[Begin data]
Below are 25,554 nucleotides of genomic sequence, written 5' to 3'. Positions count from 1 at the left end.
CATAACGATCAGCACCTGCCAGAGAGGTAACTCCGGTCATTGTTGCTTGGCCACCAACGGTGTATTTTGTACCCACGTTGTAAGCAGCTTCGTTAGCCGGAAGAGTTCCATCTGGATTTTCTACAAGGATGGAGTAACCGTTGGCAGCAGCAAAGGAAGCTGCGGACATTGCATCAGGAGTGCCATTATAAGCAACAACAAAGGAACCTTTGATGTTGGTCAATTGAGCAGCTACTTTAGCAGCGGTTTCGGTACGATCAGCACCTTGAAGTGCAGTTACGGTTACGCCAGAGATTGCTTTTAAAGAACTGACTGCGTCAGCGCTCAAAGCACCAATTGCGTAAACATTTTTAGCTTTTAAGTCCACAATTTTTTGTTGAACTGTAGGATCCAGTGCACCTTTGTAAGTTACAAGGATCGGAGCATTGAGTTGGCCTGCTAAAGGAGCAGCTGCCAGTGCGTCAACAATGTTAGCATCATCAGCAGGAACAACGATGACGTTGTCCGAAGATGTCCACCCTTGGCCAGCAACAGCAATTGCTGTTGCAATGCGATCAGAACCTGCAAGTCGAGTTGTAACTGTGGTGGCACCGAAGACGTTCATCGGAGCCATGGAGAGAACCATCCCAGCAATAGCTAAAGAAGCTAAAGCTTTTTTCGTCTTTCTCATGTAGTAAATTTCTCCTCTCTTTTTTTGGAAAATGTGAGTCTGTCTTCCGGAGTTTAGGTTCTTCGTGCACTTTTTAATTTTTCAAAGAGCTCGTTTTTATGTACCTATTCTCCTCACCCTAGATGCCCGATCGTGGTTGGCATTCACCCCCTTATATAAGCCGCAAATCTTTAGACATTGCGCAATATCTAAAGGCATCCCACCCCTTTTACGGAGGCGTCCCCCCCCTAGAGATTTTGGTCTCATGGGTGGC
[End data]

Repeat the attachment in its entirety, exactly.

Below are 25,554 nucleotides of genomic sequence, written 5' to 3'. Positions count from 1 at the left end.
CATAACGATCAGCACCTGCCAGAGAGGTAACTCCGGTCATTGTTGCTTGGCCACCAACGGTGTATTTTGTACCCACGTTGTAAGCAGCTTCGTTAGCCGGAAGAGTTCCATCTGGATTTTCTACAAGGATGGAGTAACCGTTGGCAGCAGCAAAGGAAGCTGCGGACATTGCATCAGGAGTGCCATTATAAGCAACAACAAAGGAACCTTTGATGTTGGTCAATTGAGCAGCTACTTTAGCAGCGGTTTCGGTACGATCAGCACCTTGAAGTGCAGTTACGGTTACGCCAGAGATTGCTTTTAAAGAACTGACTGCGTCAGCGCTCAAAGCACCAATTGCGTAAACATTTTTAGCTTTTAAGTCCACAATTTTTTGTTGAACTGTAGGATCCAGTGCACCTTTGTAAGTTACAAGGATCGGAGCATTGAGTTGGCCTGCTAAAGGAGCAGCTGCCAGTGCGTCAACAATGTTAGCATCATCAGCAGGAACAACGATGACGTTGTCCGAAGATGTCCACCCTTGGCCAGCAACAGCAATTGCTGTTGCAATGCGATCAGAACCTGCAAGTCGAGTTGTAACTGTGGTGGCACCGAAGACGTTCATCGGAGCCATGGAGAGAACCATCCCAGCAATAGCTAAAGAAGCTAAAGCTTTTTTCGTCTTTCTCATGTAGTAAATTTCTCCTCTCTTTTTTTGGAAAATGTGAGTCTGTCTTCCGGAGTTTAGGTTCTTCGTGCACTTTTTAATTTTTCAAAGAGCTCGTTTTTATGTACCTATTCTCCTCACCCTAGATGCCCGATCGTGGTTGGCATTCACCCCCTTATATAAGCCGCAAATCTTTAGACATTGCGCAATATCTAAAGGCATCCCACCCCTTTTACGGAGGCGTCCCCCCCCTAGAGATTTTGGTCTCATGGGTGGC